Safety, a major concern for the IMOCA class

This week in La Trinité-sur-Mer in Brittany, around fifteen IMOCA skippers had a special safety training course day with theoretical and practical units...

This week in La Trinité-sur-Mer in Brittany, around fifteen IMOCA skippers had a special safety training course day with theoretical and practical units. There was a lot of discussion and feedback, so this compulsory course allowed them to refresh their knowledge and was also an opportunity to tackle important subjects that are too often neglected due to a lack of time to deal with them. We look back at this useful day during which safety was examined in a convivial atmosphere. 

There was a lot of useful discussion around the table and everyone brought along their experience, told stories and offered occasional tips.  No fewer than sixteen IMOCA skippers attended. Some were old hands in the class like Vincent Riou and Samantha Davies, while, others were newcomers like Alexia Barrier, Edouard Golbery, Manu Cousin, the Finnish sailor, Ari Huusela, the German, Anna-Maria Renken… Louis Burton, Stéphane Le Diraison, Alan Roura, Giancarlo Pedote, Fabrice Amedeo, Yannick Bestaven, Paul Meilhat, Romain Attanasio and Boris Herrmann were also present. A top class line-up for this safety training day organised in La Trinité. 

A different way of looking at safety in the IMOCA class 

All ocean racers must attend a World Sailing survival course proposed by the International Sailing Federation. But IMOCA class sailors require more detailed information on their boats and way to do things. That is why a compulsory course dedicated especially to them was set up offering a different way of looking at safety. This rule was proposed and voted for at the IMOCA General Meeting.  

It was the CEPIM (European Marine Incident Prevention Centre) that worked on the schedule for the day. “In the morning, we ran through the theory with various themes being dealt with,” explained Manuel Guedon, instructor at the CEPIM. “IMOCA skippers are business managers. We explained to them the risks they need to think about and the measures they need to adopt. We then talked about rules at sea and what attitude to have when encountering a cargo vessel, oil tanker or trawler…  Then we looked at the means of identification and details about boats using the AIS and radar. We also made the most of all the feedback, in particular looking at the accidents that recently occurred in the Volvo Ocean Race.”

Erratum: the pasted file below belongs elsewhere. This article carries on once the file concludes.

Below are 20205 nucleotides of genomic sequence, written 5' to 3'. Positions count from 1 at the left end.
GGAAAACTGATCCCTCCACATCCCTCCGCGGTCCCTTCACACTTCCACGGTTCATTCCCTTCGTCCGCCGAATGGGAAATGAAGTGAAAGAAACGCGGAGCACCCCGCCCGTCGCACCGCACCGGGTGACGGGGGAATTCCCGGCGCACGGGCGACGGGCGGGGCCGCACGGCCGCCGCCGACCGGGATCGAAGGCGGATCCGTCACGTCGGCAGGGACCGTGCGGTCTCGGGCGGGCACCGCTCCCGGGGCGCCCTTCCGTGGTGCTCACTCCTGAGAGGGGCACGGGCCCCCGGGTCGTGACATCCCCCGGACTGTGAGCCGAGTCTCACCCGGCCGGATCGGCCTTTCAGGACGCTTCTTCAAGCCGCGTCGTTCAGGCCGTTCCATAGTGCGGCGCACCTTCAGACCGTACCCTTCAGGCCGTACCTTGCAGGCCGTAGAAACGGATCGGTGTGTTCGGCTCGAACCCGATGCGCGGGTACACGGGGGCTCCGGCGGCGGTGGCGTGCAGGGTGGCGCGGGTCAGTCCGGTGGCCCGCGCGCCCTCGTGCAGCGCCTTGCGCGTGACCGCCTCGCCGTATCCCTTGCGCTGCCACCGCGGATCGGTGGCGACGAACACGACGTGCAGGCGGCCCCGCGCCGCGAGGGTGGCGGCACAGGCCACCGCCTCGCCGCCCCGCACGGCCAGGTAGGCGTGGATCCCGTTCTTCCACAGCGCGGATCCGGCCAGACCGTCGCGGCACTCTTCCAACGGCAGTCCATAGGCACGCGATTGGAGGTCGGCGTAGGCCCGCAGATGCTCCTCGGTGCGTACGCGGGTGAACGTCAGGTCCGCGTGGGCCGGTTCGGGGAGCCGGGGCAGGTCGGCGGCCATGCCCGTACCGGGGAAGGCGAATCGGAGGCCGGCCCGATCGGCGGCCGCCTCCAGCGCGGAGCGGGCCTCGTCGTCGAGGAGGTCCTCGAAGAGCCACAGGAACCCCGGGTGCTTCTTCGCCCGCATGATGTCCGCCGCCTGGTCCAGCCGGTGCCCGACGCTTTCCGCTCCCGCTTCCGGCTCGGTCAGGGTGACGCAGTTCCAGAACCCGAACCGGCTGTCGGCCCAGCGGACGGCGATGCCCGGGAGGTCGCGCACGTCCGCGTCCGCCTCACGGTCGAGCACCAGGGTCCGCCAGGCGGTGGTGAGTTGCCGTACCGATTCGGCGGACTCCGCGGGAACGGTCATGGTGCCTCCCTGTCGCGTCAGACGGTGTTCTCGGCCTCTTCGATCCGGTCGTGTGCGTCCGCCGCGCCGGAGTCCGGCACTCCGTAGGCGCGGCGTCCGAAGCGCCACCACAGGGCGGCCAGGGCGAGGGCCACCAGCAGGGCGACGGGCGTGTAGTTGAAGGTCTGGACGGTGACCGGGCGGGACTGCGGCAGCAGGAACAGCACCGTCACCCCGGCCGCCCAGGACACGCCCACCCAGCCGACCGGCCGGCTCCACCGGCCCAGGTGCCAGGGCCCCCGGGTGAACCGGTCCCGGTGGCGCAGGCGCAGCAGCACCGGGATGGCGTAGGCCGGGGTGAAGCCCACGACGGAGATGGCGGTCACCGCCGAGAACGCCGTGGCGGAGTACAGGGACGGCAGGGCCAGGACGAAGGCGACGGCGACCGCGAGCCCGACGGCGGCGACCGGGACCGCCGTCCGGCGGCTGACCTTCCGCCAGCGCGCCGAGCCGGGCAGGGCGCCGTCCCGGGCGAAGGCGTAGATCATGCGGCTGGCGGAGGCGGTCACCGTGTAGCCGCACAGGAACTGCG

A desire to share ideas

The sailors were invited to talk about all these matters and to make the most of their own experiences, discuss their ideas and when possible present any new systems they may have tested. These discussions were very much appreciated, as Sam Davies tells us. “It is interesting to work in a group with people with a wide range of experiences. Some learnt a lot, while for others like Vincent Riou, who is the most experienced among us, it was a revision exercise. What he has to say is always useful for the newcomers. It is in the spirit of the class with everyone playing trhe game, particularly when we are talking about safety matters.”

We should remember that time is always tight for IMOCA skippers. “We always have thousands of things to do, so it is important to set one day aside to look at safety,” explained Stéphane Le Diraison. “That enables us to go through various situations and look at how to tackle the risks that we may encounter on a boat. We also talked about details, which can make all the difference in terms of planning ahead and being well prepared. I took down some notes with various points to work on later, particularly concerning the use of the radar.”

For those discovering the IMOCA class, looking at how others prepare and seeing which techniques they have been able to develop was very useful. “This day opened up my eyes to things I don’t yet master and I am going to be able to work on all the safety gear on my 60-foot boat,” confirmed Alexia Barrier for example. “We had a special time together. It is great to be able to talk things through together without having to deal with partners and the stress of the start of a race.” Consequently, throughout the day, there was a very friendly atmosphere amongst the sailors, who were pleased to be able to get together and find out more about each other. 

Climbing the mast alone, exercises on diving in a survival suit: getting into real situations

After all the discussion during the morning in the classroom, the sixteen skippers attending spent the afternoon carrying out practical exercises concerned with safety. There were two workshops on the programme, starting with climbing the mast alone. “I have never had to do that out at sea. It’s a bit of a nightmare. situation you don’t want to find yourself in. But you need to prepare for that,” explained Boris Herrmann. By training how to climb the mast, everyone was able to adjust their climbing gear and look at the latest equipment available. When they have to climb up out at sea, they will probably all be pleased to have gone through this full rehearsal in La Trinité-sur-Mer…

The second exercise in the afternoon involved the use of “spare-air,” the portable air bottles for diving, which can be used when the boat capsizes and fills with water. So far, no IMOCA skipper has had to do that and we hope that will continue to be the case. But it is something once again they need to prepare for, just in case… Fitted out in their survival suits, those taking part in the course threw themselves one by one into the water and were able to test the spare air with a professional diver. That brought this safety training day which is compulsory for all of the IMOCA skippers to an end. Another session is scheduled for September for those who were unable to attend this week. Once again, there will be people from a wide range of backgrounds and sharing their experiences is bound to be enriching.